Artists Caitlind R.C. Brown and Wayne Garrett, with some help from others, have created an interactive piece of art designed to be a stand-in for the sun during the coldest and darkest weeks of the year.
“It was designed to show how light, and in particular the sun, is a social entity that brings together all walks of life,” said Garrett in a recent interview.
Solar Flare is a giant steel ball containing a 400-watt high-pressure sodium light bulb, suspended 18 feet above the Stephen Avenue mall, between Centre Street and 1st Street S.W.
Unveiled Dec. 19, the installation was to remain until Feb. 1 on the mall, just east of The Bay.
The ball is fixed with dozens of acrylic rods that light up a golden-orange colour when the piece comes to life, at sunset.
When the streets are empty the piece is still, but when sensors on the street detect people walking by, they trigger the light to rotate, making the “sun come to life,” Brown said.
It was designed to show how light, and in particular the sun, is a social entity that brings together all walks of life – Wayne Garrett
“The sun is essential to life, and we all share an affinity for it. We attempted to display that to Calgarians and provide them with some outdoor comfort,” said Brown.
Solar Flare was introduced right before the winter solstice, during the Solar Flare Light Performance on Stephen Avenue.
More than 1,000 two-foot sparklers were lit during what Garrett called, a “winter solstice ritual summoning the sun.”
A crowd of a couple hundred people looked on as the artists introduced Solar Flare and fired it up, illuminating Stephen Avenue.
“It’s really beautiful to look at, and it does kind of give you the feeling of warmth when you look up at it,” said downtown resident Hannah Breen.
“I walk past it every night on my way home from work, and it catches my eye every time.”
Solar Flare is suspended by cables anchored to the roofs of surrounding buildings.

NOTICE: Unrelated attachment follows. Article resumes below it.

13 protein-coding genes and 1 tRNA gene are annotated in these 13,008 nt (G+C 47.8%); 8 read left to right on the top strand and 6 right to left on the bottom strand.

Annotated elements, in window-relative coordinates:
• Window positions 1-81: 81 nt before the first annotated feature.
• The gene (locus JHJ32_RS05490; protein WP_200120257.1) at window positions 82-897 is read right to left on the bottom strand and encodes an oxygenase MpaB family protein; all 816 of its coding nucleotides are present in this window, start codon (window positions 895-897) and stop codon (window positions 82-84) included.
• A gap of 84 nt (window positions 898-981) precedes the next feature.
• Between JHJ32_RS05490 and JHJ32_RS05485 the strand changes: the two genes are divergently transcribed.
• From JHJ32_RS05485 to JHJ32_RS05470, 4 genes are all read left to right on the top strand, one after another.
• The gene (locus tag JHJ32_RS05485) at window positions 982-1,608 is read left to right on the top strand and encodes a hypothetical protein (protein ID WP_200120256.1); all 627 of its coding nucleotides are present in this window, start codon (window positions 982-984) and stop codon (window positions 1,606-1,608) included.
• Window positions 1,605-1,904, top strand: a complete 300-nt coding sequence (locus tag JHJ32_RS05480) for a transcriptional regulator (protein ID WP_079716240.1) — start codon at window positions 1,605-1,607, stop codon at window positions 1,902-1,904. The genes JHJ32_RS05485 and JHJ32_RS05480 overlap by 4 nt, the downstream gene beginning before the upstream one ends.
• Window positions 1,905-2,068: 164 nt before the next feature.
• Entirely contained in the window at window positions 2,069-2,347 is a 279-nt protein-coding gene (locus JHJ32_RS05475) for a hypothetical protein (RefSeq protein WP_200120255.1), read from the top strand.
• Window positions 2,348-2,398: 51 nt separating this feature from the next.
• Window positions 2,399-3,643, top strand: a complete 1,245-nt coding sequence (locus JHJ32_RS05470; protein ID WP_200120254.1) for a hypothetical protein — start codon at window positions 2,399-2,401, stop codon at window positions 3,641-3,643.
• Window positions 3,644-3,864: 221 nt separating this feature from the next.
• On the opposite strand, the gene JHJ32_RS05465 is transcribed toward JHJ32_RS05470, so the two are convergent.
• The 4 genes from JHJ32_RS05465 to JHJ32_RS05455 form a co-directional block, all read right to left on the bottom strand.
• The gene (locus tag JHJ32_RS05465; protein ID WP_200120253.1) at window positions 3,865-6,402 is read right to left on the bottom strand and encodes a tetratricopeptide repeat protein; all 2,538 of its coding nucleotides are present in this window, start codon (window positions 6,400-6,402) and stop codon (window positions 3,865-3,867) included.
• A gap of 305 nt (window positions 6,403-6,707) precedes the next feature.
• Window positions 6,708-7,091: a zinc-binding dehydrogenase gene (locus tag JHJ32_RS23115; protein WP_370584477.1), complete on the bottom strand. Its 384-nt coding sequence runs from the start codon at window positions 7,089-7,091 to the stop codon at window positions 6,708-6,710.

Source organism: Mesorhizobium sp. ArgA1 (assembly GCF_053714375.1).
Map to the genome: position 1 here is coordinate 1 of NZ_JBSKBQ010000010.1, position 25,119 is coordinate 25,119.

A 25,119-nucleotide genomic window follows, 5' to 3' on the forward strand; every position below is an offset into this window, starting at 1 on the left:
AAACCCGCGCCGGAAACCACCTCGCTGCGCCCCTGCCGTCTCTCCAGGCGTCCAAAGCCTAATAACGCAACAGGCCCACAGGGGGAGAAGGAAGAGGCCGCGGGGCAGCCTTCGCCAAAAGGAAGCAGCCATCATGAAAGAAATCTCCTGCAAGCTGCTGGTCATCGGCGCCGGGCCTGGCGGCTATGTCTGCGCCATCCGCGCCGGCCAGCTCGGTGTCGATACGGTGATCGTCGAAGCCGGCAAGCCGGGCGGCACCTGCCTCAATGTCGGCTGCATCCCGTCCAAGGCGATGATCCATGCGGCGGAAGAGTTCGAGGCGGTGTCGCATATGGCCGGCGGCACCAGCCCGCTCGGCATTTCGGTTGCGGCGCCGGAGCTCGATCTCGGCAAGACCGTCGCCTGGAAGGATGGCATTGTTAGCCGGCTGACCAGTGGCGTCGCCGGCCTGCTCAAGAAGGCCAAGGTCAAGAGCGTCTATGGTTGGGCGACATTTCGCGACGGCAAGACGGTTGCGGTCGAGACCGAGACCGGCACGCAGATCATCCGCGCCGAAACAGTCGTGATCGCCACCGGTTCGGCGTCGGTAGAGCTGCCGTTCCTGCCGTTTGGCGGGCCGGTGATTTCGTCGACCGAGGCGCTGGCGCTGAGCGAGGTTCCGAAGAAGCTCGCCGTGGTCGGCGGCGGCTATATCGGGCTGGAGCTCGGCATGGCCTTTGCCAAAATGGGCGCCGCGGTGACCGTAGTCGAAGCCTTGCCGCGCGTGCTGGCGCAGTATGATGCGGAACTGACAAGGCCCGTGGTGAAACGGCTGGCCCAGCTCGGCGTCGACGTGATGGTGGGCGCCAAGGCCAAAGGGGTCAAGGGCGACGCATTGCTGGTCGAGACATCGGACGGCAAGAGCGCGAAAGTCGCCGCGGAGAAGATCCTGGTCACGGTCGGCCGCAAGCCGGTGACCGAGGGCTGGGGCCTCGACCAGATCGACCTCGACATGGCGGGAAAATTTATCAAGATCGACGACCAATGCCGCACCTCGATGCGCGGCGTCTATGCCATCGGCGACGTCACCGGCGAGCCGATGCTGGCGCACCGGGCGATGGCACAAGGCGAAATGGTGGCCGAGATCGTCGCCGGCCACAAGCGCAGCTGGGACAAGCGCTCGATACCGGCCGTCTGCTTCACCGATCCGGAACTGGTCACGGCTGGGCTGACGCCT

Many cold nights of hauling sandbags and lumber to the tops of the buildings was topped off by the final night of the installation process, when they “set the sun into the sky.”
The crew was up until 4:30 a.m. on Dec. 18, at -19 degrees, mounting and finally testing the electronics.
“It was cold and pretty strenuous work, but it was all worth it when we saw that ball floating in the sky,” said Lane Shordee, a member of the installation crew.
Brown and Garrett created their last light display, Cloud, at last year’s Nuit Blanche, a contemporary night-time art festival.
Cloud received international recognition, showing in Moscow, Chicago and Prague, as well as here.
The 18-foot interactive electrical installation, made from 6,000 incandescent light bulbs, quickly went viral after it appeared online. As a result of Cloud’s popularity, Calgary’s Downtown Association commissioned the two artists to create another light display in an attempt to enhance the vitality of the downtown core.
“We knew we wanted to do something with light, and we definitely wanted to make it interactive, like we did with Cloud,” said Brown.
Initially, the team had attempted complex and high-tech ideas, which eventually got whittled down to a basic analog, single-bulb design.
“We wanted to go big, and we wanted to impress. But the more we simplified, the more impressive and alive our artificial sun became,” he said.
The art team’s next project is to head off the Kentucky to begin designing another light installation, as well as continue to travel the world, showing off Cloud at various art displays.